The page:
Still, we try. No matter how ugly, terrible, or incomprehensible the result, we try. We take ‘The Little Engine That Could’ and put its picture right up next to our “Remember, We Die” post-it note.  So therefore, to combat my blogger’s block, I am blogging about it.  I am trying.  This, my friends, is the lowest of the low, but hopefully it will re-inspire me to produce some more lowbrow, low-quality, quick and dirty blog posts.

And if that doesn’t work, then I guess I’ll just start taking drugs.

 

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A Letter to My Future Husband:

Dear Potential Future Husband:

I’m going to give it to you straight.  I expect this relationship to be 60% about me.  I don’t do halfsies, and anything over 60% means you’re a pushover and therefore uninteresting. In return for you giving me 60% of your life, I promise to clearly lay out all of my terms and conditions upfront.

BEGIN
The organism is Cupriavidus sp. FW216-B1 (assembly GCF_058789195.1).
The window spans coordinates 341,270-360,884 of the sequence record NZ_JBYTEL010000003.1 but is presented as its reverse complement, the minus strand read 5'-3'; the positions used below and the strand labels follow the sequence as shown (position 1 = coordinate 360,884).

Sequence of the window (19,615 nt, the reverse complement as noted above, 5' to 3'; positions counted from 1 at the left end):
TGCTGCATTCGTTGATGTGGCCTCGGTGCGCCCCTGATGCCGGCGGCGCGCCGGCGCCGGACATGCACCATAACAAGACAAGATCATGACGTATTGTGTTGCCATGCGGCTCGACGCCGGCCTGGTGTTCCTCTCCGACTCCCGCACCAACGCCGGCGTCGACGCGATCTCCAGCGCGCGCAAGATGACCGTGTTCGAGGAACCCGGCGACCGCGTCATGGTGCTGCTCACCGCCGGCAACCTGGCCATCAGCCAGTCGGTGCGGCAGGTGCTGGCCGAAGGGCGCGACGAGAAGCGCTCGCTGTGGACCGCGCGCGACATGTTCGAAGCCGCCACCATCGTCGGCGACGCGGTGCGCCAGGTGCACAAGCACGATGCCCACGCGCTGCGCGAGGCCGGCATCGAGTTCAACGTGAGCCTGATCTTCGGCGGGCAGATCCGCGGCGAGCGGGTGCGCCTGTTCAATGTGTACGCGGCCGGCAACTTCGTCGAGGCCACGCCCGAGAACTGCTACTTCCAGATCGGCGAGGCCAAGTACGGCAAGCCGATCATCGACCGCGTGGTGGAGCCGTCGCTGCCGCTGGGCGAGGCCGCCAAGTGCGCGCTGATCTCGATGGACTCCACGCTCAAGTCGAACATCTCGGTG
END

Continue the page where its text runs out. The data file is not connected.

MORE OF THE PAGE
In this relationship, the only thing I’ll demand of you is that you laugh at all my jokes.  I have a sense of humor like a twelve-year-old boy, so be prepared to field some foul balls.  I often make inappropriate comments at work about organic growth, hard drives, and liquid assets.  I will now refrain from making a joke about foul balls.

With regards to home life, I don’t cook, I don’t clean, and I don’t talk about my feelings.  I only cry at movies when I’m by myself, and that’s mainly just to check that my tear ducts still work.  I prefer to keep my emotions bottled up inside, releasing them in intermittent and unpredictable bouts of rage, just to keep you on your toes.

In terms of style, I sometimes dress like I got fashion tips from the costume department of Blue’s Clues.  Sorry.  Still, I expect you to tell me that I look beautiful in stripes-on-stripes. And aside from my wardrobe, I do have a strong opinion on print aesthetics: formatting is fashion for your words, so if I ever catch you using Goudy Stout font (and you’re not making a clown banner), we’re done.